We also visited Hawkshead the hometown of Miss Potter's husband William Heelis. It's a 17th century village with small winding cobblestone roads which reminded more of a small Swiss or Bavarian village than English. The poet William Wordsworth was also educated at the Hawkshead grammar school which now operates as a museum. Unfortunately, we were not able to tour the school because a private tour was taking place. I enjoyed an ice cream instead and walked up the winding road and found a small store dedicated to all the is "Beatrix Potter". Lots of lovely trinkets but only so much room in the suitcase so I only looked, sigh.

St. Paul's Cathedral Library

A Special Privilege

The St. Paul's Cathedral library was another special treat. To get to the library we had to ascend a winding back narrow staircase which added to thee special secretiveness of the whole visit. The staircase led us to a room containing a large wooden model of the Cathedral designed by Christopher Wren. This model however was initially denied because King Charles thought it looked too much like the Vatican in Rome and being a protestant church that was not acceptable. Mr. Wren was pretty sneaky though, he agreed to change the design but during the construction he provided the original design and got his way anyway.

No pictures allowed

Our librarian guide, whose name is befittingly Joe Wisdom was charming in his own way. He certainly fit the stereotype of the stuffy librarian. No pictures were allowed in the library, that's how secret it is! The doors to the library are large wooden castle looking doors a little deceiving since the library itself is rather small. Once inside the familiar smell of musty old books was the first thing I noticed. Though small the library is still quite grand with high ceilings, pillars and two floors.
This is Winchester Cathedral, not St. Paul's.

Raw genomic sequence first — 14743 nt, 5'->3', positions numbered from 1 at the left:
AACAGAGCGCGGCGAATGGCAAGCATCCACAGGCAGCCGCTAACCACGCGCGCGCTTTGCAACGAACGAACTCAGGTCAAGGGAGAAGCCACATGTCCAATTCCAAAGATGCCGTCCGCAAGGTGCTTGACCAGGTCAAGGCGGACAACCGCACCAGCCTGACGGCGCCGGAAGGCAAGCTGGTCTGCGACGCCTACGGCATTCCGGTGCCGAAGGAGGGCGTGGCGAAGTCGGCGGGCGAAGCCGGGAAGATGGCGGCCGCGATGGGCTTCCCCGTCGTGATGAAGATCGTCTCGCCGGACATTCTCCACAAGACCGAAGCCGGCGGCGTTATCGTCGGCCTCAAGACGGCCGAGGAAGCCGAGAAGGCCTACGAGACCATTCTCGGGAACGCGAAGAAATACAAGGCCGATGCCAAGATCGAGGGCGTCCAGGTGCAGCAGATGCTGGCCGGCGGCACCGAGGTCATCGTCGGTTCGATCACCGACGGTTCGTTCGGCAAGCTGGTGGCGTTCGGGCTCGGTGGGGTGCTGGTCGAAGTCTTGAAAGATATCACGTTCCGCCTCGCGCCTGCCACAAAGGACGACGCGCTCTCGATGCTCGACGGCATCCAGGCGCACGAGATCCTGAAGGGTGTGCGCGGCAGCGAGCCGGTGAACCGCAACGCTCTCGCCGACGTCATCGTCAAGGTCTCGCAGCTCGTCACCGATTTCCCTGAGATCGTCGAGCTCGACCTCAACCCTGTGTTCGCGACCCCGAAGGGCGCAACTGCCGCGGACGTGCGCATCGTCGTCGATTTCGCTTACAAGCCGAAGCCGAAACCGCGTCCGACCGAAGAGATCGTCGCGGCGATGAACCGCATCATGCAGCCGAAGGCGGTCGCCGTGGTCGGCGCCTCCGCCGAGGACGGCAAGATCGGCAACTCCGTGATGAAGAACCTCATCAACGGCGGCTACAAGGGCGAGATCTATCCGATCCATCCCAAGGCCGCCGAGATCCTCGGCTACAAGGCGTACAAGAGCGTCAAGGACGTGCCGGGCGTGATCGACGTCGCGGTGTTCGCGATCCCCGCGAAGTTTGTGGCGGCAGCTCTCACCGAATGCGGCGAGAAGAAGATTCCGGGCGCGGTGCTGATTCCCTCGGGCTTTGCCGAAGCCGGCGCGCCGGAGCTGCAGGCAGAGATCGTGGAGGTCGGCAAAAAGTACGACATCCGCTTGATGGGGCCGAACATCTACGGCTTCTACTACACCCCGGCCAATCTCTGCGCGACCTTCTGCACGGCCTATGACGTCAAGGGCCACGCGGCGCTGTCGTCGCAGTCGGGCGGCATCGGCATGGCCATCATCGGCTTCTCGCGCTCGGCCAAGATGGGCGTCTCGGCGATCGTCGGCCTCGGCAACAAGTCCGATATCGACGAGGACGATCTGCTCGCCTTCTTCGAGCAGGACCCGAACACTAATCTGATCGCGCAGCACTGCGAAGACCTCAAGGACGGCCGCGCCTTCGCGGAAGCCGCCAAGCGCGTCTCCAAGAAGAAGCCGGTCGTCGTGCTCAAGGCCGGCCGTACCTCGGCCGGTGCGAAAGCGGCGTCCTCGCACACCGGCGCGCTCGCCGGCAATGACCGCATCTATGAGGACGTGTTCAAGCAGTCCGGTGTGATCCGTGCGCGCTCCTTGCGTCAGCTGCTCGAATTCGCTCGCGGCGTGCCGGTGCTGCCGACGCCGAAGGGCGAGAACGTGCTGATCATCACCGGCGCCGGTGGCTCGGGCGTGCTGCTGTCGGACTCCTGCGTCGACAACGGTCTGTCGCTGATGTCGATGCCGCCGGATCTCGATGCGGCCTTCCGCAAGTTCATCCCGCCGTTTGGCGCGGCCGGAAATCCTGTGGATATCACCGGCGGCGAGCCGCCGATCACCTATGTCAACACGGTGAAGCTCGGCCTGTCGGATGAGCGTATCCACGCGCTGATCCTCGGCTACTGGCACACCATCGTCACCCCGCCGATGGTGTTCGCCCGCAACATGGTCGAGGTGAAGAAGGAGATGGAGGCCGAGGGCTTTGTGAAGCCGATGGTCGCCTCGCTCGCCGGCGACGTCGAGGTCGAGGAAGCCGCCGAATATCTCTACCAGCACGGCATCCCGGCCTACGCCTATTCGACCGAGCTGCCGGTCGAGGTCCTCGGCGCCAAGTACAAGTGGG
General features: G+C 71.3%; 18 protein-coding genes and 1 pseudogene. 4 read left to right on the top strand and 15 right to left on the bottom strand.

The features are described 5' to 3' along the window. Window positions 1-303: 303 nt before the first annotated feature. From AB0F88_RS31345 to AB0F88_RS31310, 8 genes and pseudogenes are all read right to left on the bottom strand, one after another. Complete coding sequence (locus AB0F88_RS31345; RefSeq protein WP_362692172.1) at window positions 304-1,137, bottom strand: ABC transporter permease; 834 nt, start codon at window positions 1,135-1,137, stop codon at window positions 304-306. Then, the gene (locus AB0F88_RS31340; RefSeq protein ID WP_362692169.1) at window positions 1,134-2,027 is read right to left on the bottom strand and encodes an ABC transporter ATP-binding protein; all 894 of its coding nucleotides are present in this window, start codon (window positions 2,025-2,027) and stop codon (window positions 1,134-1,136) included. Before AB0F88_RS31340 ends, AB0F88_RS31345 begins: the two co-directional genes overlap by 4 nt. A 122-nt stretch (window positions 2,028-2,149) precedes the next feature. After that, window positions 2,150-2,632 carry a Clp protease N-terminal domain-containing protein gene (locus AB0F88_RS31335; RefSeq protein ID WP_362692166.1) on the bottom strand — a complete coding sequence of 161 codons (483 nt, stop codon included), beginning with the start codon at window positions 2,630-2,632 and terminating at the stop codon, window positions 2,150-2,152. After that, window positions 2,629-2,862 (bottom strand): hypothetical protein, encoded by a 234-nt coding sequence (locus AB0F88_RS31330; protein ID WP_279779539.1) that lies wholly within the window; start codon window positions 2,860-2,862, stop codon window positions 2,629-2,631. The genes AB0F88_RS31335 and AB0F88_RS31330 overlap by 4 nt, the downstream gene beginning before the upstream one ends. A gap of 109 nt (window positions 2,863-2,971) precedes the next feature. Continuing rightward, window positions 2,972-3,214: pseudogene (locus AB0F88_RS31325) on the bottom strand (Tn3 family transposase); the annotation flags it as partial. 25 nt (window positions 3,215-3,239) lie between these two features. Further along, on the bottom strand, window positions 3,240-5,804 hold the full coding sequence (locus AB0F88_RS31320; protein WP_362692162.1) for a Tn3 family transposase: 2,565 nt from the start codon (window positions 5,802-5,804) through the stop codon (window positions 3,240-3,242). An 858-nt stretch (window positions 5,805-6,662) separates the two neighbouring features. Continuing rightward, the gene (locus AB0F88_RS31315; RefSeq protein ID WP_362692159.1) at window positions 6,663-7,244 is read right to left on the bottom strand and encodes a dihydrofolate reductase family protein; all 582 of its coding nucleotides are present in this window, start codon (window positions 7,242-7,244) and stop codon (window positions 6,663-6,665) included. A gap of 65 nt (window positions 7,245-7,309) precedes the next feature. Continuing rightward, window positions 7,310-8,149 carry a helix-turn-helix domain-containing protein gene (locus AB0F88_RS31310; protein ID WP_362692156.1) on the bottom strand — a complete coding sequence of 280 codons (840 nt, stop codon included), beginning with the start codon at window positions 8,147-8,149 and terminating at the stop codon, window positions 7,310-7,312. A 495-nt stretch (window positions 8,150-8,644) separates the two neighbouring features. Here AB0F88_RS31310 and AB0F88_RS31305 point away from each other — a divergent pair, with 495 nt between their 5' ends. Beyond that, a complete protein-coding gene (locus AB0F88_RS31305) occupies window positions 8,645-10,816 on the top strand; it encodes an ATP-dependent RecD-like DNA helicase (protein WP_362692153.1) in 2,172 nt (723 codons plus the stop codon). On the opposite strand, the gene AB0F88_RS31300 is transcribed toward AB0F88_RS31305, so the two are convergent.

There was a large book displayed on one of the tables. Mr. Wisdom asked us to take a look and guess what it was. I was able to determine that it was from the Bodelian Library from the heading on the page but that was it. It turned out to be a catalog record from the Bodelian library at Oxford University. He pointed out the similiarities of cataloging today, the tediousness of it. Thank heavens for computers though.

We descended a different winding staircase when leaving the library. All in all an interesting visit, made even more fun by the winding staircases. This is the front of Winchester Cathedral. We weren't abel to take pictures as St. Paul's Library.

Museum of London

Museum of London a Brief overview

On Monday morning July 16th, our class journeyed to the Museum of London. The building itself is nothing to write home about. Rather modern looking , it was established in 1975 from a merger with the Guild Hall Museum. It is part of the Museum of London Group which includes the Museum in Docklands, Museum of London Archaeology Service and the Museum of London Archaeology Archive. The museum is remarkable however, for its collections and because it is the largest urban history museum in the world. On site are 150 staff.

My Impression

Our guide Joe Cotton is the senior curator of the prehistoric period collection. First thing, he had us view a prepared slide show which he narrated and informed us there were handouts. This was very helpful. I've found it difficult to take notes while trying to listen, look and walk at the same time. So, I was much relieved when he said there were handouts provided and we would be sitting. After the slide show, he took us to the prehistoric exhibit. An interesting note, a few years ago the museum surveyed people and asked what the term prehistoric meant and most answered "dinosaurs". This was after they had viewed the exhibit which he pointed out did not include any dinosaurs. A few answered along the lines of the time before recorded history the answer the museum had hoped would have been evident from the exhibit. I found the prehistoric exhibit interesting, but I fear I may have also mentioned "dinosaurs" when asked what "prehistoric" meant. It's all those old bones, makes me think of dinosaurs. Actually, I preferred the exhibit on the London fire. It was a dark room with scenes flashing of the fire and a booming voice narrating the action. Very theatrical!!